The Department for Digital, Culture, Media & Sport has announced that up to £330 million will be released from dormant bank and building society accounts over the next four years.
The funds will be directed towards helping the homeless, disadvantaged young people, local charities and other good causes in the UK, and according to DCMS, will see the total distribution from dormant accounts to good causes reach over half a billion pounds by 2020.
Where the money will go
Big Lottery Fund and Big Society Capital will distribute this latest allocation of funds.
Around £280 million will be allocated to initiatives across England to help disadvantaged young people into work, provide housing for families and vulnerable people, and tackle problem debt.
Of this, up to £135 million will be used by Big Society Capital to fund stable and long-term accommodation for vulnerable groups such as homeless people and those suffering with mental health issues, as well as to provide support for local charities and social enterprises. This allocation meets existing funding commitments to Big Society Capital, who will use it to leverage substantial private co-investment, to maximise the impact of these funds.
Around £90 million will be invested to projects that help disadvantaged young people into employment. These initiatives will be jointly designed by the Department for Digital, Culture, Media and Sport, the Department for Education and Big Lottery Fund with input from young people.
The remaining £55 million is set to be awarded to financial inclusion and capability initiatives which will tackle issues such as problem debt, as well as improving access to financial products and services for those on lower incomes.
Out of the £330 million, up to £50 million will be made available for good causes in Scotland, Wales and Northern Ireland and will be distributed by the Big Lottery Fund. Each devolved administration will then decide how these funds are used.
The funding for social investment in England will also include £25m for Big Society Capital and £10 million for Access – the Foundation for Social Investment, its sister organisation. This is on top of the last £100 million to complete the £400m originally committed by Government back in 2012. Big Society Capital has outlined how it will use the money in a blog on its site, and states that the new funds will enable it to deliver larger and more innovative solutions in two key areas of the strategy it announced last July: supporting communities to improve lives, and providing homes for people in need.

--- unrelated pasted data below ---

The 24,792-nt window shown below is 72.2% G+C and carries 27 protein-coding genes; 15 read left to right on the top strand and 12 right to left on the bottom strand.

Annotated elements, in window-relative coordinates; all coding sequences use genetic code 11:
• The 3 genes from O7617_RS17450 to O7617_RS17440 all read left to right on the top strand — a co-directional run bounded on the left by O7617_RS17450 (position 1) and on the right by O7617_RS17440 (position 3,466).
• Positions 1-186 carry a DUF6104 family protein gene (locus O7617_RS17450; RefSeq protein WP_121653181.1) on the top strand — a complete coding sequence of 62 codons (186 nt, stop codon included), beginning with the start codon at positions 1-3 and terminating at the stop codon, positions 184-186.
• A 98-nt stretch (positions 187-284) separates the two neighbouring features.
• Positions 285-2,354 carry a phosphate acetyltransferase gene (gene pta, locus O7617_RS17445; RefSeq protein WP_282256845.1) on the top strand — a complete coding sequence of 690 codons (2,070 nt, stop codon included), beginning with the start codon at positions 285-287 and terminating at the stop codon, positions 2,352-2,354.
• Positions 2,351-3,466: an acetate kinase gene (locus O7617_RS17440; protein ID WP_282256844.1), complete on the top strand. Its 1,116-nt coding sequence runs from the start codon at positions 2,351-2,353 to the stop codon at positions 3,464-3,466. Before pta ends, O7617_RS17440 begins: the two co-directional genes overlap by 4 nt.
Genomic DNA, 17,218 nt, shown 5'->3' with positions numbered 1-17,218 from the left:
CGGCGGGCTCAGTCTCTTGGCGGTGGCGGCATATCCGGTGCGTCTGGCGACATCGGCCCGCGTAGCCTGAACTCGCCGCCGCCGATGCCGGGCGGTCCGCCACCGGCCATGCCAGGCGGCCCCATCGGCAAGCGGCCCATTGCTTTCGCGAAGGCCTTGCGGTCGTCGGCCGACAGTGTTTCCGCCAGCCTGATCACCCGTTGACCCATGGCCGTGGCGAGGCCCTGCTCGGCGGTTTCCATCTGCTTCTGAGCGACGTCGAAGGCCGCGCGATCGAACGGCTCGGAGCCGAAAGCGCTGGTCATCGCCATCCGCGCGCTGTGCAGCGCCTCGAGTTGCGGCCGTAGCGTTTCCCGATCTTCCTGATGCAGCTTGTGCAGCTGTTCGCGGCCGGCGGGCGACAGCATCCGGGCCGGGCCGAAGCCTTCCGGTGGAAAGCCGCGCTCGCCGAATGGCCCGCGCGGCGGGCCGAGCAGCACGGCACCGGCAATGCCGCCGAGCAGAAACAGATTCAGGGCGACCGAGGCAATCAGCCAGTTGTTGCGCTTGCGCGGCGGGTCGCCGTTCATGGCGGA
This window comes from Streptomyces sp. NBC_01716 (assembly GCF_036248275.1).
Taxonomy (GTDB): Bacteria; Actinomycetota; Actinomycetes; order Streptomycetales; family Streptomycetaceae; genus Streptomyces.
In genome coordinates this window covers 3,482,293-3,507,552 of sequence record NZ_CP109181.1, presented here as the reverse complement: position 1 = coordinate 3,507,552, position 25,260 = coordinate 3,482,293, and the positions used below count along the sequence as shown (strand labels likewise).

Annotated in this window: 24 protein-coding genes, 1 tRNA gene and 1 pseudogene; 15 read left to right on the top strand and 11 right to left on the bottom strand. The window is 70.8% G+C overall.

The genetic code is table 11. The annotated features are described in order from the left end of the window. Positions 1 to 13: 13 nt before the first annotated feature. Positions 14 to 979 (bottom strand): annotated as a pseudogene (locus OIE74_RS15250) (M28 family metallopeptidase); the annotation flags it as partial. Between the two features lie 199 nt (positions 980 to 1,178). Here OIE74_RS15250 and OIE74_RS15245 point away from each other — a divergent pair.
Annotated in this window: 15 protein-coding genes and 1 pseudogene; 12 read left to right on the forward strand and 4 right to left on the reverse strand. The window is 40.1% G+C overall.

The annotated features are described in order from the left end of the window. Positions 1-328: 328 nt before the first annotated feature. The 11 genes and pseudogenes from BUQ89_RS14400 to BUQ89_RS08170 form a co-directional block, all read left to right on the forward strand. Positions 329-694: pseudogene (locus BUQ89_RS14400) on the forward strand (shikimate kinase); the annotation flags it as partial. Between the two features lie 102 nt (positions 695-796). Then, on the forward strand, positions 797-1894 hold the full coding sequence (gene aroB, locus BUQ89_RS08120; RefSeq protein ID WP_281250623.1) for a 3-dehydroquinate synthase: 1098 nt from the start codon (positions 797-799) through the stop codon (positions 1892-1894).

Tracey Crouch, Minister for Sport and Civil Society, said:
“By unlocking millions of pounds from dormant accounts for a range of good causes, we can make a real difference to lives and communities across the country.
“This is part of the Government’s commitment to building a fairer society and tackling the social injustices that hold people back from achieving their full potential.
“I am grateful to the banks and building societies, as well as Reclaim Fund Ltd, for their work to free up these funds for good causes. Working in close partnership with the financial sector and civil society, we are determined to help create a country that works for everyone and build a Britain fit for the future.”
Commenting on the announcement, Sir John Low, Chief Executive of the Charities Aid Foundation welcomed the announcement but drew attention to the Dormant Assets Commission report that suggested that up to £2bn could be made available to good causes.
“It is good to see the Government pressing ahead with the latest release of funds from dormant accounts and the focus on homelessness and housing is understandable given the acute nature of the problems in those areas currently.
“However, we should also remember that the Dormant Assets Commission has held out the prospect of a much bigger prize with up to £2 billion being held in dormant financial assets that could be harnessed to fund good causes and it is vital that we ensure this new money is distributed strategically and effectively.
“We know Ministers are looking hard at this issue. They need to take the opportunity to release this once-in-a-lifetime windfall to support strategic initiatives and interventions that could transform the whole not-for-profit sector in the years ahead.”
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